Item. I give and bequeath to the church and society of Midway, to be brought, as soon as may be, one silver tankard and two communion cups, for the use of said church.

 

Item. I give and bequeath unto my friend, the Reverend Archibald Simpson, my two new Negro men, that are in South Carolina, he paying the expense attending the getting of them, having had late advice from Mister Penman respect­ing them. Also, I give unto the said Archibald Simpson my little stock of cattle I left on his plantation, consisting of six or eight head, more or less, to him and his heirs forever.

 

My will and desire is that my estate be kept together, and the yearly income be applied to any religious, or good pur­pose at the discretion of my executors and trustees, either for the support of the gospel in back parts of the state, for the relief of the poor and distressed, or wherever any good pious and good purpose may be answered in the church of Midway, or any other that might be erected, for the carrying on and assisting the intended academy in Sunbury, or pro­moting of any public schools or Seminary of learning; the bringing up of orphans, and the like. And my estate being in debt, I leave it to the discretion of my executors to sell any part thereof, real or personal, for the clearing of the same, if it cannot be conveniently wrought out.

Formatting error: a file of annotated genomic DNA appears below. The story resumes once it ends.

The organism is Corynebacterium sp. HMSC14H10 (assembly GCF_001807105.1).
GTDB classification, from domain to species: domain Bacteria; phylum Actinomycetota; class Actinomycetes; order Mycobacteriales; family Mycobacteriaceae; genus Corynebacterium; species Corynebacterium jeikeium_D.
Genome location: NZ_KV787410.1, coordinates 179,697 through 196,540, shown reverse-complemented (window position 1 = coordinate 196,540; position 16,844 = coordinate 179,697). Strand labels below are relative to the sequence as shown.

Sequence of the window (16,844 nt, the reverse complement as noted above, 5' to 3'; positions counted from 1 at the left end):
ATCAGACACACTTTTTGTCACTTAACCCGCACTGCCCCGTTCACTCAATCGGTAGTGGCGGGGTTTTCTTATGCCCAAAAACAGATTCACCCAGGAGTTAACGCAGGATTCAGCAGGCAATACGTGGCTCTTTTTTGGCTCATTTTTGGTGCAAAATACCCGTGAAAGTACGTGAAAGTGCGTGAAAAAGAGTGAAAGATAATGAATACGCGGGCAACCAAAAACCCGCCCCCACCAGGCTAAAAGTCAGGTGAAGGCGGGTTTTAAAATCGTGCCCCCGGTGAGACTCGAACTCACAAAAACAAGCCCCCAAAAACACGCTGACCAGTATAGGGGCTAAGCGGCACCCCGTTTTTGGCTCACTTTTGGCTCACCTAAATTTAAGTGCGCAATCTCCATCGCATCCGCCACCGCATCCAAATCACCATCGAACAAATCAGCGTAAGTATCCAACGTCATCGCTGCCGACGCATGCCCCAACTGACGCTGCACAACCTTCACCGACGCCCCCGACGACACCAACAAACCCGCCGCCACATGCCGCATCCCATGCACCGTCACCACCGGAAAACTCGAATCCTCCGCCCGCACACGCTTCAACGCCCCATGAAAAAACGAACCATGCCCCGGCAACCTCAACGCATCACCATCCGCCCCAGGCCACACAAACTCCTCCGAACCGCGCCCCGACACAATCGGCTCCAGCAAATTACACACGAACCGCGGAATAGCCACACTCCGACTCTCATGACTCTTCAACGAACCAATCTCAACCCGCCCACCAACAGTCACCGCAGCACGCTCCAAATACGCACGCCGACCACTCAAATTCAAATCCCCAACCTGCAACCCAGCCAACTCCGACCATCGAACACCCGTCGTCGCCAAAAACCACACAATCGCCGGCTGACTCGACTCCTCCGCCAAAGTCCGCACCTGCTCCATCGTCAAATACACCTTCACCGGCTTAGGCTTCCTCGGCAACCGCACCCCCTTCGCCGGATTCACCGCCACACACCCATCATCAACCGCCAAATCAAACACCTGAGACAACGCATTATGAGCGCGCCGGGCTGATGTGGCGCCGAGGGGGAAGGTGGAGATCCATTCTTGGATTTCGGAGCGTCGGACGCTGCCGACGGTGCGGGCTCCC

My will and desire is that the fellow, Toney, be continued driver while he behaves well; may be allowed the priviege of raising a few hogs among the rest, or be found some meat, and something distinguishable in clothes, or a few guineas per ann urn, according to the merit. And the rest of my slaves be treated with as much levity as may be consistent with reason­able service and comfortable living. My will is that as soon as may be, a small stock of cattle be bought and also that if it can be admitted, they may have meat and rice and rum two or three times a year; and besides, good clothing in the win­ter; that they also have summer clothes or oznaburg or the like. And I recommend that the minister for the time being, may visit them occasionally and give them some spiritual advice.

 

Lastly, I here nominate, constitute and appoint my friends, the Reverend Abiel Holmes, John Elliott, Gideon Dowse, Thomas Sumner, William Quarterman, and Thomas Baker my executors and trustees, for the purpose within mentioned; and in case of decease or removal of any, so that they cannot or will not act, then it shall be in the power of a majority of them, to elect others; and it is my will that others be elected to fill up such vacancies. And I do hereby grant unto my said executors and trustees full power and authority to act and so as they shall judge will best conduce to answer the end and design of this my will.

 

In witness whereof I, the said John Lambert, to this my last will and testament, have set my hand and seal the day and year first above written.

 

JOHN LAMBERT

Signed, sealed and delivered in presence.

 

JAMES GIRARDEAU

WILLIAM BAKER

JOHN ANDREW

Sworn to before Thomas Baker, Register of Probate, Liberty County, January 22, 1787.

 


From "Sweet Land of Liberty, A History of Liberty County, Georgia" by Robert Long Groover; Appendix Number 15, Page(s) 142-143; Used by the permission of the Liberty County Commissioners Office

 

 

LIBERTY COUNTY GEORGIA

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Liberty County Historical Society
PO Box 982
Hinesville, GA  31310